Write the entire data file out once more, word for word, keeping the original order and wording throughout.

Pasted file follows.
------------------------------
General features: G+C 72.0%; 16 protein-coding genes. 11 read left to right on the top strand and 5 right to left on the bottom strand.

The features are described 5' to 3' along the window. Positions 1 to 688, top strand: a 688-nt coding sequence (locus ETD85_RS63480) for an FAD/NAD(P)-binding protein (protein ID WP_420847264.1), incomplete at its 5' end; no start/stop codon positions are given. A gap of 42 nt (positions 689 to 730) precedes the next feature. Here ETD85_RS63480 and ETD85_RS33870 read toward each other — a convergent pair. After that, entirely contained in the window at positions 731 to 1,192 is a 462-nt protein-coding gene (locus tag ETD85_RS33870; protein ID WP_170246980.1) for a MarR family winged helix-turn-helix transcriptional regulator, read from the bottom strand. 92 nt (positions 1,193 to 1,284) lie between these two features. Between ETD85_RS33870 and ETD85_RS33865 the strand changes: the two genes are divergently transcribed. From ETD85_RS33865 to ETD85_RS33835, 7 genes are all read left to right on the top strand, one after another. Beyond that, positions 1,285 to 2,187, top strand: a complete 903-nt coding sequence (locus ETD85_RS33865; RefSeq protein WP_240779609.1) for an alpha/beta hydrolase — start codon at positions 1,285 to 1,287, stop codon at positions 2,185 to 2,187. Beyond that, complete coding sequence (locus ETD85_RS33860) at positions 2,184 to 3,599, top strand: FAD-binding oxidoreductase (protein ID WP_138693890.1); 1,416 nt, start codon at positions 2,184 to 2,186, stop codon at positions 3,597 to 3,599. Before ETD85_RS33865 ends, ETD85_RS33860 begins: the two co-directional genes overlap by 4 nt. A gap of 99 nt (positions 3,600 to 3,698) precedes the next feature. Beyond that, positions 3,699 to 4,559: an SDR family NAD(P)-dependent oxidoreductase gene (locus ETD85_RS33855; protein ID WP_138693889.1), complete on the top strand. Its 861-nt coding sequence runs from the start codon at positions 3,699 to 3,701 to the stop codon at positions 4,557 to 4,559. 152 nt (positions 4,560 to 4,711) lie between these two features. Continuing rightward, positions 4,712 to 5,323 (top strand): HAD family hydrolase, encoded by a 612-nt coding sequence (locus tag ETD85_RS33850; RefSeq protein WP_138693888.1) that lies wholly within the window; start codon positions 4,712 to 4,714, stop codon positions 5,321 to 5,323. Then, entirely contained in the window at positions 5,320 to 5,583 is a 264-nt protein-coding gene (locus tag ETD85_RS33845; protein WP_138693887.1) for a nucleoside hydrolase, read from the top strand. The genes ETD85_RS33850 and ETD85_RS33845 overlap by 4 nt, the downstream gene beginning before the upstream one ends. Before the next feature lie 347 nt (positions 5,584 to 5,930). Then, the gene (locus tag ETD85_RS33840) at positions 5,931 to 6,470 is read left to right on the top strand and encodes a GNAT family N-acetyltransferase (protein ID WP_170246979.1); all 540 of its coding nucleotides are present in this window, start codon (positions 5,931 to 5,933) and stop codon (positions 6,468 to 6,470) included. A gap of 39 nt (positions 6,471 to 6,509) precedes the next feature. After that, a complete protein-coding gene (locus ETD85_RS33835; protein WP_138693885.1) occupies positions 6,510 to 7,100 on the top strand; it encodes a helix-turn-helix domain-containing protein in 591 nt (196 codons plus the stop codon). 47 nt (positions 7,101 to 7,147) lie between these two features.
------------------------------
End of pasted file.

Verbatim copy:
General features: G+C 72.0%; 16 protein-coding genes. 11 read left to right on the top strand and 5 right to left on the bottom strand.

The features are described 5' to 3' along the window. Positions 1 to 688, top strand: a 688-nt coding sequence (locus ETD85_RS63480) for an FAD/NAD(P)-binding protein (protein ID WP_420847264.1), incomplete at its 5' end; no start/stop codon positions are given. A gap of 42 nt (positions 689 to 730) precedes the next feature. Here ETD85_RS63480 and ETD85_RS33870 read toward each other — a convergent pair. After that, entirely contained in the window at positions 731 to 1,192 is a 462-nt protein-coding gene (locus tag ETD85_RS33870; protein ID WP_170246980.1) for a MarR family winged helix-turn-helix transcriptional regulator, read from the bottom strand. 92 nt (positions 1,193 to 1,284) lie between these two features. Between ETD85_RS33870 and ETD85_RS33865 the strand changes: the two genes are divergently transcribed. From ETD85_RS33865 to ETD85_RS33835, 7 genes are all read left to right on the top strand, one after another. Beyond that, positions 1,285 to 2,187, top strand: a complete 903-nt coding sequence (locus ETD85_RS33865; RefSeq protein WP_240779609.1) for an alpha/beta hydrolase — start codon at positions 1,285 to 1,287, stop codon at positions 2,185 to 2,187. Beyond that, complete coding sequence (locus ETD85_RS33860) at positions 2,184 to 3,599, top strand: FAD-binding oxidoreductase (protein ID WP_138693890.1); 1,416 nt, start codon at positions 2,184 to 2,186, stop codon at positions 3,597 to 3,599. Before ETD85_RS33865 ends, ETD85_RS33860 begins: the two co-directional genes overlap by 4 nt. A gap of 99 nt (positions 3,600 to 3,698) precedes the next feature. Beyond that, positions 3,699 to 4,559: an SDR family NAD(P)-dependent oxidoreductase gene (locus ETD85_RS33855; protein ID WP_138693889.1), complete on the top strand. Its 861-nt coding sequence runs from the start codon at positions 3,699 to 3,701 to the stop codon at positions 4,557 to 4,559. 152 nt (positions 4,560 to 4,711) lie between these two features. Continuing rightward, positions 4,712 to 5,323 (top strand): HAD family hydrolase, encoded by a 612-nt coding sequence (locus tag ETD85_RS33850; RefSeq protein WP_138693888.1) that lies wholly within the window; start codon positions 4,712 to 4,714, stop codon positions 5,321 to 5,323. Then, entirely contained in the window at positions 5,320 to 5,583 is a 264-nt protein-coding gene (locus tag ETD85_RS33845; protein WP_138693887.1) for a nucleoside hydrolase, read from the top strand. The genes ETD85_RS33850 and ETD85_RS33845 overlap by 4 nt, the downstream gene beginning before the upstream one ends. Before the next feature lie 347 nt (positions 5,584 to 5,930). Then, the gene (locus tag ETD85_RS33840) at positions 5,931 to 6,470 is read left to right on the top strand and encodes a GNAT family N-acetyltransferase (protein ID WP_170246979.1); all 540 of its coding nucleotides are present in this window, start codon (positions 5,931 to 5,933) and stop codon (positions 6,468 to 6,470) included. A gap of 39 nt (positions 6,471 to 6,509) precedes the next feature. After that, a complete protein-coding gene (locus ETD85_RS33835; protein WP_138693885.1) occupies positions 6,510 to 7,100 on the top strand; it encodes a helix-turn-helix domain-containing protein in 591 nt (196 codons plus the stop codon). 47 nt (positions 7,101 to 7,147) lie between these two features.